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Being Hailed as the Masterpiece in the Mountains, North Carolina's Harrah's Cherokee
Casino Resort Completes $650 million Expansion

By Susan Gilmor, Winston-Salem Journal, N.C.McClatchy-Tribune Regional News

March 25, 2013--CHEROKEE -- They're calling it the "Masterpiece in the Mountains."

Harrah's Cherokee Casino Resort recently completed a $650 million expansion that doubled the amount of hotel rooms and gaming space. The casino also brought in live table games; built a spa; added 10 restaurants, including a Ruth's Chris Steak House, Paula Deen's Kitchen and a 600-seat buffet; and spruced up the decor, giving it a sleek, contemporary feel.

"We could pick this property up and set it on the Las Vegas strip, and it would fit right in," said Brooks Robinson, the senior vice president and general manager of Harrah's Cherokee.

"We're so very proud of this masterpiece that we've built here," said Robinson, one of several Harrah's officials who used the word "masterpiece" during a celebration last weekend.

The resort was filled with officials and visitors eager to see all the changes that have taken place in stages over the course of the past five years, while the casino remained open.

Kristina Lannon of Knoxville, Tenn., was quite impressed.

"It looks more modern than some of the casinos in Las Vegas," said Lannon, who had made the trip to celebrate the birthday of her mother, Linda Stephens.

The rich, contemporary decor -- featuring lots of warm wood, accented with steel and stone -- and the large, unusual light fixtures throughout the resort particularly caught her eye.

"I love it," Lannon said. "I think it's really fabulous."

One particularly striking feature is the rotunda at the main entrance to the casino. Guests coming in are greeted by the sight of twin 75-foot waterfalls. Eight equally tall acrylic trees, lit from within, surround the area. And there's a 140-foot long LED screen that showcases original Cherokee legends. The trees and screen light up in an array of colors, combining with pulsing music to create a light show.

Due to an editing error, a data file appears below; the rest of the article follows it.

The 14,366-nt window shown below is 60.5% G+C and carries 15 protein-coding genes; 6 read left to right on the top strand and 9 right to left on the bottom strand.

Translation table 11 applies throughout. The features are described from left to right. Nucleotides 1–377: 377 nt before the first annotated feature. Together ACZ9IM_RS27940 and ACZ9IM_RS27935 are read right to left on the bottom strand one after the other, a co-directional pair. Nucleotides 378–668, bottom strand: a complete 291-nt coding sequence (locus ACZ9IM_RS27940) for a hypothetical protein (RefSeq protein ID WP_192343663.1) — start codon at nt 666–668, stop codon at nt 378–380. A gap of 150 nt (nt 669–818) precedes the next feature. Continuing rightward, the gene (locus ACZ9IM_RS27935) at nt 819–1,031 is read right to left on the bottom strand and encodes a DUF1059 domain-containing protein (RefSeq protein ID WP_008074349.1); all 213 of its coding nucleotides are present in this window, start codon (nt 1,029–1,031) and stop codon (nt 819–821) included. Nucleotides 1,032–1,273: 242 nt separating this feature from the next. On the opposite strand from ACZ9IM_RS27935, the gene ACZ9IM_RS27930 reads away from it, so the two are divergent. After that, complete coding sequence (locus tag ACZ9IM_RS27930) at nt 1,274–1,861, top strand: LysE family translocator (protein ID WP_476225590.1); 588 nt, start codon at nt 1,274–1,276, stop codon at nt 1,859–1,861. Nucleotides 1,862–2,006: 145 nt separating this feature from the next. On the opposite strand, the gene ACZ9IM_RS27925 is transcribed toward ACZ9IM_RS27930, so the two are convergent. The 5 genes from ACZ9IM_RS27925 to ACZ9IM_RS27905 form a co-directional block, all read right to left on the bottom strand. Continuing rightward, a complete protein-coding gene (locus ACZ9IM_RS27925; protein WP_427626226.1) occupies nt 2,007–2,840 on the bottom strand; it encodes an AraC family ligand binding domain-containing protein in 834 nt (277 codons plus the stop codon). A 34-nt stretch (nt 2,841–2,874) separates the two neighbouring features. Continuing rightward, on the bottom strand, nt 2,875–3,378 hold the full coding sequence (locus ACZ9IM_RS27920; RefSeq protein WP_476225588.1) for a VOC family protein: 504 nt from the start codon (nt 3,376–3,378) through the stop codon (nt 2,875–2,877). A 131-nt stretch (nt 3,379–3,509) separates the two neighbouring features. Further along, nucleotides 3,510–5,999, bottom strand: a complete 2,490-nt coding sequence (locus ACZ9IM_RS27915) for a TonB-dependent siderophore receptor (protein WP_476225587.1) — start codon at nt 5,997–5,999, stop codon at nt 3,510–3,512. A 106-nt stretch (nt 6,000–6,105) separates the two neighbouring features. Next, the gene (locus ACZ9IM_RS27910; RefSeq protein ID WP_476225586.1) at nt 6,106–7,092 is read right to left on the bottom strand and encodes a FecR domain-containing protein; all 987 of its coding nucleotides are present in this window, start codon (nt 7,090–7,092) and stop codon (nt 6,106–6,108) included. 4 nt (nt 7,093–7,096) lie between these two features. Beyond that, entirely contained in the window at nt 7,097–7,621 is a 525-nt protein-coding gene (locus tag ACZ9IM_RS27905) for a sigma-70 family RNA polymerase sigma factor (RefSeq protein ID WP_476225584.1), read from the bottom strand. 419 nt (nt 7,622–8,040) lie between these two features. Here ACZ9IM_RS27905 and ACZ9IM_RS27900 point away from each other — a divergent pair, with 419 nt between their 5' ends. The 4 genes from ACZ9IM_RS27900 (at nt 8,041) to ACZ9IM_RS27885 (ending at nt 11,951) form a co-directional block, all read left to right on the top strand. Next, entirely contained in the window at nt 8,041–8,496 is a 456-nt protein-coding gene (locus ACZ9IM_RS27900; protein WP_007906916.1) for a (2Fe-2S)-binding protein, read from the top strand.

The casino itself now has more than 150,000 square feet of gaming space, with more than 4,100 slots and video games, and more than 100 tables where people can play craps, roulette, poker, blackjack and baccarat.

The addition of traditional, live table games was a big deal for the casino. Until last summer, the casino had only electronic games.

Now casino employees spin roulette wheels, deal cards and rake in dice.

After the casino added live poker games and a poker room, it landed the chance to host a World Series of Poker qualifying tournament from April 4-14. "It's the first one in the state, so we're very proud of that," Robinson said.

There are hundreds of TVs throughout the casino, allowing players to keep up with March Madness.

Some of the screens were being used to display information about how those with gambling problems can get help, as gambling can become a devastating addiction for some people.

The addition of the third hotel tower brought the number of rooms in the hotel to 1,108, including 107 suites. The top floor houses two suites, one 1,900 square feet, the other 1,600 square feet, with outdoor decks overlooking the mountains.

"We have the largest hotel operation in either North or South Carolina," Robinson said. And the hotel still stays full much of the time, he said.

The casino has arrangements with other hotels in the area to house guests. "We expect to have to book 50,000 off-site rooms this year," he said.

There are no definite plans for further expansion, he said, but "we're always evaluating" the need for more rooms.

The events center, which opened 2 1/2 years ago, seats more than 3,500 people. "There is actually not a bad seat in the house here," said Ahinawake Littledave, the casino's marketing services manager.

The risers can be pulled back to make room for trade shows and poker tournaments or left up for concerts. Coming concerts include Alicia Keys on Wednesday, Dwight Yoakam on June 14 and Billy Idol on June 21.

The resort also has 10 shops, including stores selling clothing and accessories, golf equipment, truffles and fudge, and other items.

People can buy fishing gear and get a fishing license at the Orvis store, then head out and fish in the creek that separates the casino from the hotel. People walking across the bridge that links the two buildings could see a man in hip waders fishing in the creek on Thursday afternoon.

There's also banquet space, a ballroom, a golf course, indoor pool, fitness room, bars, and lounges for high rollers. Alcohol started being served at the casino about three years ago.

The Balinese-inspired Mandara Spa was the last part of the expansion to be completed. It offers an array of upscale beauty treatments and massages, as well as a sauna and whirlpool baths lined with flower petals. The decor is elegant and exotic, combining both Balinese and Native American elements.

"It's relaxing just to be here," said Lana Buchanan, who works in the spa.

She said it's already proving popular. "We have a lot of people already coming back," she said.

Some things at the casino haven't changed, though. Smoking is still allowed in most areas on the main floor of the casino, so the smell of cigarettes can be overwhelming for those with sensitive noses.

And people still say the same thing to each other as they part ways: "Good luck to you out there."

sgilmor@wsjournal.com

(336) 727-7298

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(c)2013 Winston-Salem Journal (Winston Salem, N.C.)

Visit Winston-Salem Journal (Winston Salem, N.C.) at www2.journalnow.com

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